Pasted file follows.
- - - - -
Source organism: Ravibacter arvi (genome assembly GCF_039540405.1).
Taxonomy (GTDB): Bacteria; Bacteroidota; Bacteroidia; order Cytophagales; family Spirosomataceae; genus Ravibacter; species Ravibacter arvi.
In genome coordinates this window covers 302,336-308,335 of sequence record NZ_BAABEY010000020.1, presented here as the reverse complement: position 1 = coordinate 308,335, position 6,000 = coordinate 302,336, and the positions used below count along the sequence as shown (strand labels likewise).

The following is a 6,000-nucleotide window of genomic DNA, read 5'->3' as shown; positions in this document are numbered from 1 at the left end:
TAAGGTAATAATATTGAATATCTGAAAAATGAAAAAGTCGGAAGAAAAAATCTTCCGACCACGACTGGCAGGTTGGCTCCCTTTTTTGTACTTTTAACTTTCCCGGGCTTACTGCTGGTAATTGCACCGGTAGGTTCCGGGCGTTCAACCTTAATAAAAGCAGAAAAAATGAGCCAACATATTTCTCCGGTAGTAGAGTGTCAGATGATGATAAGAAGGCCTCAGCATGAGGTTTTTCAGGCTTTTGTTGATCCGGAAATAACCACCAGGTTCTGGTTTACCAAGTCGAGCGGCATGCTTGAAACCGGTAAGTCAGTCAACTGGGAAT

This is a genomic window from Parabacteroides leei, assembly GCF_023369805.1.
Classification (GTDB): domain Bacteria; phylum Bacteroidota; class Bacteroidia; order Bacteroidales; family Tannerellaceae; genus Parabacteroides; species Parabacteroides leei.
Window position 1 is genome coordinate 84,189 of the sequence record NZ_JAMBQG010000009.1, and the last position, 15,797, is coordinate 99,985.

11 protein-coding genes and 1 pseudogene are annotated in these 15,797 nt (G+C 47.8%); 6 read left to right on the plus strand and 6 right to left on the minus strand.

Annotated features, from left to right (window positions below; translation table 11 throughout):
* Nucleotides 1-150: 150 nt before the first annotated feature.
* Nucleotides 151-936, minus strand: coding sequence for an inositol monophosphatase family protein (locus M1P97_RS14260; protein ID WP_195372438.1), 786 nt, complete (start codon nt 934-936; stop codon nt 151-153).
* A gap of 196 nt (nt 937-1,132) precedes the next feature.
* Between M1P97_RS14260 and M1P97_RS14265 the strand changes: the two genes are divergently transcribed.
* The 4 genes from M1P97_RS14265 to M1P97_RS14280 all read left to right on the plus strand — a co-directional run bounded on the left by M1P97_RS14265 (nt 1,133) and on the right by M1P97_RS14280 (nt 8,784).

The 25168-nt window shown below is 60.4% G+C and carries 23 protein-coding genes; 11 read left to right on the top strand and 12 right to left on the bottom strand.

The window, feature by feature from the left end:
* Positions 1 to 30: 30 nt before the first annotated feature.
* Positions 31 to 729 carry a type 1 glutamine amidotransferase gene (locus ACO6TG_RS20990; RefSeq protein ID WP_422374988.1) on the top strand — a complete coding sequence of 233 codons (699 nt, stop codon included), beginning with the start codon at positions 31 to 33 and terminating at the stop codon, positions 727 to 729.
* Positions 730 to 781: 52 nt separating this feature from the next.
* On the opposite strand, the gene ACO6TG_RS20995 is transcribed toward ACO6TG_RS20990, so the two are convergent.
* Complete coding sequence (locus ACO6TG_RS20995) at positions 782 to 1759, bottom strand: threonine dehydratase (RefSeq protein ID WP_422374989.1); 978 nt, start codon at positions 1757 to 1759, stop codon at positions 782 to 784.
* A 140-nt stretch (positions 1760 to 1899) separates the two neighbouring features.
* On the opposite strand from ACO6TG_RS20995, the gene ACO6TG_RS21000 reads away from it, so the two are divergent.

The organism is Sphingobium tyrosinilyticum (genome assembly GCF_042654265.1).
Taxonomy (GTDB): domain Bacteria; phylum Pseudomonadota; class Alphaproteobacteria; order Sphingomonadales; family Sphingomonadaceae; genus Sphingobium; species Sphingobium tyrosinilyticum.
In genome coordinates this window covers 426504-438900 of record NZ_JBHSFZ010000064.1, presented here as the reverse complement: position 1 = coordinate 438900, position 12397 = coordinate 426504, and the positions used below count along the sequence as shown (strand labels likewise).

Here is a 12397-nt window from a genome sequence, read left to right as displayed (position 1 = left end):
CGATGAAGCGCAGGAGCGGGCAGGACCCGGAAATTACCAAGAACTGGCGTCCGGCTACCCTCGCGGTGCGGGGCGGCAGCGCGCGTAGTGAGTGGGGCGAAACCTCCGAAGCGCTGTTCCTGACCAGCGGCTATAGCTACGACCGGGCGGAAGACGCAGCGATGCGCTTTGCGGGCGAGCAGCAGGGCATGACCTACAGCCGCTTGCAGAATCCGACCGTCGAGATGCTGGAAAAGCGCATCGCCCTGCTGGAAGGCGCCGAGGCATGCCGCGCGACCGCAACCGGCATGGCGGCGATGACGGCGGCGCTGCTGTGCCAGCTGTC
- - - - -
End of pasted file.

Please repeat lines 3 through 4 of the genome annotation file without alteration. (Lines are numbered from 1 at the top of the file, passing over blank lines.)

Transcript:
In genome coordinates this window covers 302,336-308,335 of sequence record NZ_BAABEY010000020.1, presented here as the reverse complement: position 1 = coordinate 308,335, position 6,000 = coordinate 302,336, and the positions used below count along the sequence as shown (strand labels likewise).

The following is a 6,000-nucleotide window of genomic DNA, read 5'->3' as shown; positions in this document are numbered from 1 at the left end: